Type 1 diabetes (T1D) is an autoimmune disease characterised by the destruction of insulin-producing pancreatic beta cells. The current estimate of prevalence of T1D in the UK is 266,000 (0.4%), which translates to ~1 in every 250 people. Globally, temporal trends of incidence continue to rise at an average annual rate of 3-4%. Type 2 diabetes (T2D) is caused by insulin resistance and is largely mediated by lifestyle factors, approximately 90% of people living with diabetes in the UK have T2D. Multimorbidity is the presence of two or more long-term health conditions and is associated with decreased quality of life, premature death, and high treatment burden. Multiple long-term conditions (MLTCs) are a global healthcare priority and strategic aim for the NIHR, MRC, and Academy of Medical Sciences. The risk of MLTCs is much higher in people living with diabetes due to microvascular and macrovascular complications caused by chronic hyperglycaemia, dyslipidaemia, and heightened inflammation.
Clinical practice guidelines almost entirely focus on single conditions in isolation in siloed care pathways which leads to sub optimal care and a multitude of problems, including increased healthcare use and associated cost, polypharmacy, and the complexity of self-care. Chief Medical Officers across the UK have concluded clustering of diseases is fundamental to the management of MLTCs and that they should be embedded into medical training and continuous professional development.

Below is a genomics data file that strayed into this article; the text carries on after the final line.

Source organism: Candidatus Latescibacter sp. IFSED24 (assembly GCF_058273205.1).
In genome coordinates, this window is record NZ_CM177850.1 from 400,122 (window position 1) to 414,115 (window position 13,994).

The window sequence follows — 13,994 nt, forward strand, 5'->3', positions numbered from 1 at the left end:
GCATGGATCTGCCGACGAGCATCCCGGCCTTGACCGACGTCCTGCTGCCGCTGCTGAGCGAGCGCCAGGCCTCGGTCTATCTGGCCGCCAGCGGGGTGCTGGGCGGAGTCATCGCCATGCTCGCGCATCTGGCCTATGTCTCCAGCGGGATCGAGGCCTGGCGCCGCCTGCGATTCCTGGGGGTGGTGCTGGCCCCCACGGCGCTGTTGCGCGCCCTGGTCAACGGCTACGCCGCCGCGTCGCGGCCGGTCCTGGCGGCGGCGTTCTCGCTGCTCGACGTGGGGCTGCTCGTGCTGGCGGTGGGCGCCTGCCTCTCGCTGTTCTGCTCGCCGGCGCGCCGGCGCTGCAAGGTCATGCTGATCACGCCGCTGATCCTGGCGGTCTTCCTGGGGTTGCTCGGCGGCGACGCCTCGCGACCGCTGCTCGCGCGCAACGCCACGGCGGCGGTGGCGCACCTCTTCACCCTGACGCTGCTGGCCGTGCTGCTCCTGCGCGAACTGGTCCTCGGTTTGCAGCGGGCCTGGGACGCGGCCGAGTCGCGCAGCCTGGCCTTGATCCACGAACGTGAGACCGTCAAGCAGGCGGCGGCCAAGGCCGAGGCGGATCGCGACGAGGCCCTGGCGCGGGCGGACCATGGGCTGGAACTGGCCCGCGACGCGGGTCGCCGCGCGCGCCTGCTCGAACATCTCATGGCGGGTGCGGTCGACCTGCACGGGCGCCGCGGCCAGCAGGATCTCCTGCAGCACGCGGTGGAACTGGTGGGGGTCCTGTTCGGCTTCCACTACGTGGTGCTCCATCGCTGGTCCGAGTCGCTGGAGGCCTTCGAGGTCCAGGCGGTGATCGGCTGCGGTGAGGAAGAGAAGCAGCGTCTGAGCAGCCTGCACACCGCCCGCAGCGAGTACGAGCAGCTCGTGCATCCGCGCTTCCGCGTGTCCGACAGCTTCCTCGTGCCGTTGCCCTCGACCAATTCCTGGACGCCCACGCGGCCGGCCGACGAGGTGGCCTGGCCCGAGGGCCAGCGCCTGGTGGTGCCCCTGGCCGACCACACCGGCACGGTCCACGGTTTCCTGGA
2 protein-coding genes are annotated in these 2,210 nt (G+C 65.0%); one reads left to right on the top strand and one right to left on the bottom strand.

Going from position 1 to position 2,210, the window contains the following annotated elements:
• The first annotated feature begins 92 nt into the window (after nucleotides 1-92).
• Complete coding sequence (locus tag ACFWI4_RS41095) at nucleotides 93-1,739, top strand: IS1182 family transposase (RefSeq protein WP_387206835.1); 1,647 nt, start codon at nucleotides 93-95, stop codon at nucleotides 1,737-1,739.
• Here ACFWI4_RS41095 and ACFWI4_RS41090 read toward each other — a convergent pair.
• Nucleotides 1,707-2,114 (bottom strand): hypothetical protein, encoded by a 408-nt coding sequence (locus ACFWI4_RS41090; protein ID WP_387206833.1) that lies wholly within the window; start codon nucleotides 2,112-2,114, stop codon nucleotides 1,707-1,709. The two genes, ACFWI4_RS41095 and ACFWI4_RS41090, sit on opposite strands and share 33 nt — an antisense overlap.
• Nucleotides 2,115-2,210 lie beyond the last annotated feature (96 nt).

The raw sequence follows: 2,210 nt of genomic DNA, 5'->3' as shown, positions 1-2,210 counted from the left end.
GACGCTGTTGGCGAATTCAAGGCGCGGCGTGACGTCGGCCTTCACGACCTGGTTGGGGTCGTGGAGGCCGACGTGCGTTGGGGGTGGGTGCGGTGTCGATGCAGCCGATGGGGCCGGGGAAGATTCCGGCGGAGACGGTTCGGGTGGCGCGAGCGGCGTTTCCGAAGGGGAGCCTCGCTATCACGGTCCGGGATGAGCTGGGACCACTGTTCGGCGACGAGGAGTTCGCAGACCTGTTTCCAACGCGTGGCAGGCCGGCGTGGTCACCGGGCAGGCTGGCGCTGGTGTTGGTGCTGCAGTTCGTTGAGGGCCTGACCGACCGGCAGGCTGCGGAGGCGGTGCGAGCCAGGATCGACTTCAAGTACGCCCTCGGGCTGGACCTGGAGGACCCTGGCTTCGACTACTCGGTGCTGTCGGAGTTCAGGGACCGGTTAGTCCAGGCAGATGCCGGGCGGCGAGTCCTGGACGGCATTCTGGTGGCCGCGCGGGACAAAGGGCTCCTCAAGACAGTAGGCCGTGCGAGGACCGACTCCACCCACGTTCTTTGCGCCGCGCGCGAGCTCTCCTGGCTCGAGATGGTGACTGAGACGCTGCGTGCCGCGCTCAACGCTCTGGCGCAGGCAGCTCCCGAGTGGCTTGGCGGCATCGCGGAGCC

Utilising the vast wealth of existing patient data available, the proposed research will facilitate a better understanding of the magnitude of MLTCs among people living diabetes in the UK. Defining patterns of MLTCs offers the potential of stratifying care between phenotypes which could inform guidelines allowing clinicians to provide more comprehensive care pathways (i.e., precision tailoring of care). Targeting modifiable determinants of MLTCs will be an efficient approach to preventing multimorbidity and its associated risks in people living with diabetes. Collectively this could lead to better models of health care for patients.
The overall aim for the studentship is to advance understanding on MLTCs in people with diabetes. This will be achieved through the following key objectives:
- Systematically review the global evidence base in an attempt to identify the prevalence and effectiveness of interventions to manage MLTCs in people living with diabetes.
- Determine the prevalence, patterns, and determinants of MLTCs in people living with diabetes: a population-based study using electronic health records.
- Develop best practice guidance for the prevention and management of MLTCs in people living with diabetes.
Successful completion by the right candidate is likely to lead to submission of an NIHR (or similar) fellowship application. The student will be supported to apply for further grant funding through NIHR, MRC, Wellcome or similar.